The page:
Sunk tanker's families sue Iran in US court.
The Sanchi was owned by the National Iranian Tanker Co. (NITC). It collided with a Chinese freighter January 6, 2018, some 160 nautical miles (300 kilometers) off Shanghai, burned furiously for eight days and then sank.
China and South Korea fought the fire and a Chinese rescue effort briefly put a team onboard, but it was soon forced to depart when the wind shifted and the team was engulfed by toxic smoke.
The suit was not filed in Iran, but in the US District Court for the District of Columbia in Washington, DC.
The DC law firm of Herischi & Associates announced the filing of the lawsuit naming as defendants NITC, then Labor Minister Ali Rabii and then-chairman of the Majlis National Security Committee Alaeddin Borujerdi. In the suit, the family members claim that the official report, stating that all crew members were dead within minutes of the accident, is completely baseless and no evidence of the deaths of all crewmen has been produced to date. Chinese ships found the bodies of three of the crewmen--30 Iranians and two Bangladeshis.
The 10 families contest all of the allegations made by the defendants and allege that "the crew of the Sanchi were seized after the collision and have been held in detention for nearly two years in an undisclosed location." It doesn't say who detains them. The rescue efforts were launched mainly by Chinese firefighters with help from South Korean ships. It isn't known that any Iranians were on the scene until after the sinking.
The families also allege that the accused parties deliberately lied to the Iranian people and the families about the deaths of the crewmen, and have pressured the families to accept their version of events to put an end to questions about the incident.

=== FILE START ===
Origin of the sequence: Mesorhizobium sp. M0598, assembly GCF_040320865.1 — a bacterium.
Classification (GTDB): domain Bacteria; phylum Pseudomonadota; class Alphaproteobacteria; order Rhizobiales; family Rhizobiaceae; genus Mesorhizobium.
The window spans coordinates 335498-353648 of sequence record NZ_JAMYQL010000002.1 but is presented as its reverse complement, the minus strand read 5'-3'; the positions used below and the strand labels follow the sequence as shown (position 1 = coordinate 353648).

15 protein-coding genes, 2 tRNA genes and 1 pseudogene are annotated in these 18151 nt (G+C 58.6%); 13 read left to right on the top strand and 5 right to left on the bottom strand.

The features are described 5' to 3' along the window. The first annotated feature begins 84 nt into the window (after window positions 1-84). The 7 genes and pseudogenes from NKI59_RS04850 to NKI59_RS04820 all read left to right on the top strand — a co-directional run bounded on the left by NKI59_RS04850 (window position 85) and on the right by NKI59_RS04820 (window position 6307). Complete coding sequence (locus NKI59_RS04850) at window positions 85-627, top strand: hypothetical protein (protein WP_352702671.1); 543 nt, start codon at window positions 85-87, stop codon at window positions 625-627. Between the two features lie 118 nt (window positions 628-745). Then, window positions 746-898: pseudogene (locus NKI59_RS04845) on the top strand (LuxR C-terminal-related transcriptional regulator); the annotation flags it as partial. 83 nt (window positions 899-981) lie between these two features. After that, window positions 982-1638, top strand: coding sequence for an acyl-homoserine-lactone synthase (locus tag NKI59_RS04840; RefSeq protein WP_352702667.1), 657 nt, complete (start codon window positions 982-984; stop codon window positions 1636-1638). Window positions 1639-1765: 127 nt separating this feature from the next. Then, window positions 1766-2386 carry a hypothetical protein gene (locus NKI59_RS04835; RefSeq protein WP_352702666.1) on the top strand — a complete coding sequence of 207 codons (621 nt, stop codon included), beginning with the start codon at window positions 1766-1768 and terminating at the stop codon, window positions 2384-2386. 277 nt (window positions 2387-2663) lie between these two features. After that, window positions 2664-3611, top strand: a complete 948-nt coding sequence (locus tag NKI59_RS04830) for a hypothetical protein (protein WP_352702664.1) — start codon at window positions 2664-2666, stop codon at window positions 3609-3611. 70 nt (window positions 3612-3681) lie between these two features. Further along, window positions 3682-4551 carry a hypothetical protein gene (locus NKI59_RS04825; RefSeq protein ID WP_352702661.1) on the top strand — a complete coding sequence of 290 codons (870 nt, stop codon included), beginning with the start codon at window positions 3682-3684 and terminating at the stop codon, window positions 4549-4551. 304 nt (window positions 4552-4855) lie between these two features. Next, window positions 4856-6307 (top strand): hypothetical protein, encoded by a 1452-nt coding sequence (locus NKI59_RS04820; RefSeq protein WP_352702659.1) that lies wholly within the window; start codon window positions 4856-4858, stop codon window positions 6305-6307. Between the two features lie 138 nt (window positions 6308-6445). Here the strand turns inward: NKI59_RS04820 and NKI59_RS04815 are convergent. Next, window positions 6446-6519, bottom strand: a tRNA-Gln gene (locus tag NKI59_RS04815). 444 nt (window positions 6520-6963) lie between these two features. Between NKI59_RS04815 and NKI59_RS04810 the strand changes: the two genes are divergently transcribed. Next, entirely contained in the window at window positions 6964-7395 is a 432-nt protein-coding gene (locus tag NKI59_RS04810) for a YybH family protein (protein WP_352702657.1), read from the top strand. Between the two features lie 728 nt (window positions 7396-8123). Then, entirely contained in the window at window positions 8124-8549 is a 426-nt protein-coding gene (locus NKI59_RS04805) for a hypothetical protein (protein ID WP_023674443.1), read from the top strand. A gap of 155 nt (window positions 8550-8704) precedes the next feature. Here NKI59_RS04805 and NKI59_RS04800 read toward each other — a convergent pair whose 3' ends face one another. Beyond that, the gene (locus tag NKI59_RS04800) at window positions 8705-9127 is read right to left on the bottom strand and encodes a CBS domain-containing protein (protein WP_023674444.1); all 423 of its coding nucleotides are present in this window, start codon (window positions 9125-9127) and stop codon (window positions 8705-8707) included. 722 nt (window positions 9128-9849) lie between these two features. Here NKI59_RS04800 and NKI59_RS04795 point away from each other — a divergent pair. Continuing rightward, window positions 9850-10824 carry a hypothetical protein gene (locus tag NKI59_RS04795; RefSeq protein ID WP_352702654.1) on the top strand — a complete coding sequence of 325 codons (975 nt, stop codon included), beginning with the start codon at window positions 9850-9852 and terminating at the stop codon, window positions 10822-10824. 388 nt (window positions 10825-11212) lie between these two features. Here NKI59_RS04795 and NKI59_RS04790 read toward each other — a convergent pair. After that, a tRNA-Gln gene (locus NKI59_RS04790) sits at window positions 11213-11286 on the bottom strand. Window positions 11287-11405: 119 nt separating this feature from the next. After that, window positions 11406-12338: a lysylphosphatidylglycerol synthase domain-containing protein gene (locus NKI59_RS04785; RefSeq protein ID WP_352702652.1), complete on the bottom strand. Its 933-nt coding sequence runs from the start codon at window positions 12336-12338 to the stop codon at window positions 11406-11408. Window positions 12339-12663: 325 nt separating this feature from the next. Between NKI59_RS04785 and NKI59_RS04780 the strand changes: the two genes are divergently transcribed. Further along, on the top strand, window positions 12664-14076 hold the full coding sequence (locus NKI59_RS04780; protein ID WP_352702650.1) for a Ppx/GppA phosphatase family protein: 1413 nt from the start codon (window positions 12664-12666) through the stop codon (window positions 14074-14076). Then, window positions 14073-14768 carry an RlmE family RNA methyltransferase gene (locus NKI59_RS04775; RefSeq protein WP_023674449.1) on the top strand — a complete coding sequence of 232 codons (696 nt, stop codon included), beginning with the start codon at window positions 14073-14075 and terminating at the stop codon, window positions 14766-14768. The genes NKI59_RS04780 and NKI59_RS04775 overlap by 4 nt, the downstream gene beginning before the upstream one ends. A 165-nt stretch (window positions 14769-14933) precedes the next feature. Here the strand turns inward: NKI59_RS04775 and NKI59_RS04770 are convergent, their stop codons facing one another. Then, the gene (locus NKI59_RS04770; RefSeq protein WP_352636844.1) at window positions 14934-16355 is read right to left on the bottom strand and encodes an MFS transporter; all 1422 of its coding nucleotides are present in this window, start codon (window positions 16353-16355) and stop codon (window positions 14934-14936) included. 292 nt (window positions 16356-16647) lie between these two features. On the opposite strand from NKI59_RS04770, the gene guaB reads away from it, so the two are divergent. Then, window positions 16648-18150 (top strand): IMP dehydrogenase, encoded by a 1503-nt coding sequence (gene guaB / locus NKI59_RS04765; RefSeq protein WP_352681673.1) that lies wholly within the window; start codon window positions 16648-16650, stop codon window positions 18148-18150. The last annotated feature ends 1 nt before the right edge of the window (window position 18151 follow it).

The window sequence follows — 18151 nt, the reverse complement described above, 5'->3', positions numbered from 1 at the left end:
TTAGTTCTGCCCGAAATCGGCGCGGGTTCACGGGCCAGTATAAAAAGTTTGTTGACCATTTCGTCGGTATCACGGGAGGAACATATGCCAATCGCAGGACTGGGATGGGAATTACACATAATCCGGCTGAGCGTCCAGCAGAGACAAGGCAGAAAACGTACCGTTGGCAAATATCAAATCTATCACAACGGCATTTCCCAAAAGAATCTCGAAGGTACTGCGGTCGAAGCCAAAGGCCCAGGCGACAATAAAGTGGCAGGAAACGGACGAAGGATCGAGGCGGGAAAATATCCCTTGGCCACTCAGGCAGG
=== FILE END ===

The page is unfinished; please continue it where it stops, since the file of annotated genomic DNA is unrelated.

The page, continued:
According to Herischi & Associates, the families allege several grounds for believing the crewmen survived the wreck, mainly citing multiple phone calls made from crewmembers' cellphones to their relatives in the months following the ship's destruction.
--Early in 2019, the Persian dailies Sharq, Hamshahri and Jam-e Jam all carried stories about relatives of the crewmen protesting outside the Chinese Embassy, the Foreign Ministry and the President's office. The relatives quoted all said they did not trust the government or
believe any of its statements. But they did not say why they thought the government was holding the crewmen in detention.
They reported receiving many telephone calls from the cellphones of the crewmen, but no one spoke on the other end of the line. The sister of one crewman said she called back to the number and "an Arabic-speaking guy answered the phone."
Some in the government have labeled the calls hoaxes.
China, Iran and Panama--where the Sanchi was registered--conducted a joint investigation into the accident. The three parties reached consensus on the basic facts around the accident, including the properties of Sanchi's cargo, identification of the crew, time of the collision and the process of the accident.
However, differences remain between China and Iran concerning the direct cause of the accident, namely whether the Iranian or the Chinese ship was responsible. Details of the SanchVs demise have remained threadbare with Chinese and Iranian authorities reluctant to share much more information and no formal investigative report yet issued.
The tanker was carrying condensate from the South Pars gasfield to a South Korean petrochemical firm.
Caption: SANCHI ABLAZE
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|Publication:||Iran Times International (Washington, DC)|
|Date:||Dec 20, 2019|
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